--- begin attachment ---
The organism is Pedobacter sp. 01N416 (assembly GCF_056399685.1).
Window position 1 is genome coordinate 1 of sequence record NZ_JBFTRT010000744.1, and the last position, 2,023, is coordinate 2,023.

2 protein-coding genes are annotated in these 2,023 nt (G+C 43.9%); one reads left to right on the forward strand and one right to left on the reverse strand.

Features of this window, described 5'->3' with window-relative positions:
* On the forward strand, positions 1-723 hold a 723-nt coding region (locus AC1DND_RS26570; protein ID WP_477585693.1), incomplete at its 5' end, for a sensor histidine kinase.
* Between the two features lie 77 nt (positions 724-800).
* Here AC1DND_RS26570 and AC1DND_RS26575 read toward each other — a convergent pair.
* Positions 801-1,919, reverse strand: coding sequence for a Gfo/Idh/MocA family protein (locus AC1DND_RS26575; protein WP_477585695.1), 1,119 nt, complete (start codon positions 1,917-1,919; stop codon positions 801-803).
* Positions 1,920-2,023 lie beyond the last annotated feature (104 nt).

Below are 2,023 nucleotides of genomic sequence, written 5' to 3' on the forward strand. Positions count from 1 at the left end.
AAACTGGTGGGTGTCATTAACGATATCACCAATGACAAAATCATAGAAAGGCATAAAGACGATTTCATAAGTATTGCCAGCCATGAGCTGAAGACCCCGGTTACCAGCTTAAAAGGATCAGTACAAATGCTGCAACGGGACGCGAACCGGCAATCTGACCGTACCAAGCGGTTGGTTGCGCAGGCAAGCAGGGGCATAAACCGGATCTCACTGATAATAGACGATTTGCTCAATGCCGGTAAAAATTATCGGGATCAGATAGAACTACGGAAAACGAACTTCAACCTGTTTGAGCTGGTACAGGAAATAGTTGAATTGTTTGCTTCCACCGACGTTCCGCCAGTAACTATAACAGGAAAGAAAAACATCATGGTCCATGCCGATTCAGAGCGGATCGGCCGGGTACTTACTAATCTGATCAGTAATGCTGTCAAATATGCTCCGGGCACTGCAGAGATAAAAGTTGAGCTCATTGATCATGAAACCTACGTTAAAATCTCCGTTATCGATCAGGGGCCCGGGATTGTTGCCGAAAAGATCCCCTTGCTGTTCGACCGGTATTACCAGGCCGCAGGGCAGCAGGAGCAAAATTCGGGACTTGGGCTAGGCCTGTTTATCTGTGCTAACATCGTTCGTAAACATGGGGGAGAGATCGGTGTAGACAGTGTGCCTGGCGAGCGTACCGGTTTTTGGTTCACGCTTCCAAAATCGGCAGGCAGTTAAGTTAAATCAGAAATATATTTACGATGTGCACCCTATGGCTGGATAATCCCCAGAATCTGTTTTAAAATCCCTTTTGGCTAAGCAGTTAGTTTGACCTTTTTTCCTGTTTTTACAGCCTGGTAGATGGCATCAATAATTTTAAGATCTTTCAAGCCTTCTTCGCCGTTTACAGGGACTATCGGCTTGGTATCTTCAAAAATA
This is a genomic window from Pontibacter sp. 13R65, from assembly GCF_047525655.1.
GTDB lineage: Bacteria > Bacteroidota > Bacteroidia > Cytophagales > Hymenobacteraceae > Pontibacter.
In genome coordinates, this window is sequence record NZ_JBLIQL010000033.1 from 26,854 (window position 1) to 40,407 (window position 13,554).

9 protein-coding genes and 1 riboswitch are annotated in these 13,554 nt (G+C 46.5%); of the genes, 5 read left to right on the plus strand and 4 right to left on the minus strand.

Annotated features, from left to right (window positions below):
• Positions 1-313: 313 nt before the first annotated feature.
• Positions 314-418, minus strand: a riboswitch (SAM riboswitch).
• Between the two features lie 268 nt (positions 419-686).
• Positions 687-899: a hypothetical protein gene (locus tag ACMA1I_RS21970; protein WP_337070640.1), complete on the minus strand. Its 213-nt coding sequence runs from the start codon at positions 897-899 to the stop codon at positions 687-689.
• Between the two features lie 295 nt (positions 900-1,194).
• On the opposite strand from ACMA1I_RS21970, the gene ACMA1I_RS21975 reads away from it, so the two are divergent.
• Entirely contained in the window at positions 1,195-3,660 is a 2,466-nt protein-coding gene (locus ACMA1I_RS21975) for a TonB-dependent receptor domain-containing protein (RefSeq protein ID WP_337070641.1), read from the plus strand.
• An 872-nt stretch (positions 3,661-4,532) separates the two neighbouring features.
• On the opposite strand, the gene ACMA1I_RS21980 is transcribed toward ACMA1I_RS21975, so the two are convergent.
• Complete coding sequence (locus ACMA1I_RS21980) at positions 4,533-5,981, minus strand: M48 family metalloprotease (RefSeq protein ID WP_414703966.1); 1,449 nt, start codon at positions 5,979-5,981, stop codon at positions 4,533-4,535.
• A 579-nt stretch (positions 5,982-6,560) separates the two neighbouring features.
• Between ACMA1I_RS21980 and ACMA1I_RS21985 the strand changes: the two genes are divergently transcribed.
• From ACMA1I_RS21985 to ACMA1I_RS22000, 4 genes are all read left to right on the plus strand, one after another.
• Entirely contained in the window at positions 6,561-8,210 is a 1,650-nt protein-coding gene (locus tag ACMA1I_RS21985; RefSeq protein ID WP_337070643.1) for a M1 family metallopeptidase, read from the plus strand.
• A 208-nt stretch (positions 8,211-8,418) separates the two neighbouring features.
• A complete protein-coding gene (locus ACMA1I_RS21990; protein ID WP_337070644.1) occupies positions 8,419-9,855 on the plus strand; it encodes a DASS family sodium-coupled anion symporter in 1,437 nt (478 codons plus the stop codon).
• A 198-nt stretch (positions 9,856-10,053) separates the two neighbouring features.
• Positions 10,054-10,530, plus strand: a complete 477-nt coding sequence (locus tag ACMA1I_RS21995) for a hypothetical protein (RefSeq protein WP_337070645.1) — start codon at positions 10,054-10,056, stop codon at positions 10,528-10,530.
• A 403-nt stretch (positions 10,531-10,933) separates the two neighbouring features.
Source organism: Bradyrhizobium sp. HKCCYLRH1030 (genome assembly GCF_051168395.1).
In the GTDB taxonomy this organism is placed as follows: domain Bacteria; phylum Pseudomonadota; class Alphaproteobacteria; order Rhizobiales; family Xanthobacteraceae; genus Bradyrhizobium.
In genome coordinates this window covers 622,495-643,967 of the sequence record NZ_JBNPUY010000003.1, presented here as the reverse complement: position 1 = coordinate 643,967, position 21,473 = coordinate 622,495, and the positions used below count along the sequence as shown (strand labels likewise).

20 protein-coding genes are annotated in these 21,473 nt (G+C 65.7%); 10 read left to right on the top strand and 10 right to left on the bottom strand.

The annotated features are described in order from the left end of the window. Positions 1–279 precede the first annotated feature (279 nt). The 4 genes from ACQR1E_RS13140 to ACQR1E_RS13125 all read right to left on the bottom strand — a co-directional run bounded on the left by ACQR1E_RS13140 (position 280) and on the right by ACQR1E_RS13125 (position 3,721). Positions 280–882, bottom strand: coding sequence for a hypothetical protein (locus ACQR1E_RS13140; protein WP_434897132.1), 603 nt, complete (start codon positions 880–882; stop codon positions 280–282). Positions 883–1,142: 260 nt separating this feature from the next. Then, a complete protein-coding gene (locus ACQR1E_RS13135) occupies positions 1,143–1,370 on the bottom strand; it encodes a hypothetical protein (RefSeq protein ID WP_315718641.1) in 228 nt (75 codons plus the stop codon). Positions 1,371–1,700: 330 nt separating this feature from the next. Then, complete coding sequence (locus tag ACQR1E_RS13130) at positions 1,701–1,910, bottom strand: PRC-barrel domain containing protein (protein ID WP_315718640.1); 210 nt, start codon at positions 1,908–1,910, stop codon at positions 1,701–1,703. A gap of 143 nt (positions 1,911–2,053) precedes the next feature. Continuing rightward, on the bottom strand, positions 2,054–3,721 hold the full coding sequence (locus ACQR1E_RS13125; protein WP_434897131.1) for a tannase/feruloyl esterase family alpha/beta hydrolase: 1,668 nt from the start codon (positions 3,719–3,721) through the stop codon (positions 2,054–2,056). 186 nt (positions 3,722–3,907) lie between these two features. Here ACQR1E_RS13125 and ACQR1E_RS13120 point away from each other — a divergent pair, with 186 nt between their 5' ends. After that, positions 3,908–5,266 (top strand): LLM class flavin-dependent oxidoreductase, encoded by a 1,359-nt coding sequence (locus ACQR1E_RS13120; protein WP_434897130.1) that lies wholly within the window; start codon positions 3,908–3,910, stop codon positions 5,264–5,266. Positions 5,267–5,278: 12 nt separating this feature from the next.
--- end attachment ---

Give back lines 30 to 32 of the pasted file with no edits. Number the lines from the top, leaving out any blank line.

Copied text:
• Entirely contained in the window at positions 6,561-8,210 is a 1,650-nt protein-coding gene (locus tag ACMA1I_RS21985; RefSeq protein ID WP_337070643.1) for a M1 family metallopeptidase, read from the plus strand.
• A 208-nt stretch (positions 8,211-8,418) separates the two neighbouring features.
• A complete protein-coding gene (locus ACMA1I_RS21990; protein ID WP_337070644.1) occupies positions 8,419-9,855 on the plus strand; it encodes a DASS family sodium-coupled anion symporter in 1,437 nt (478 codons plus the stop codon).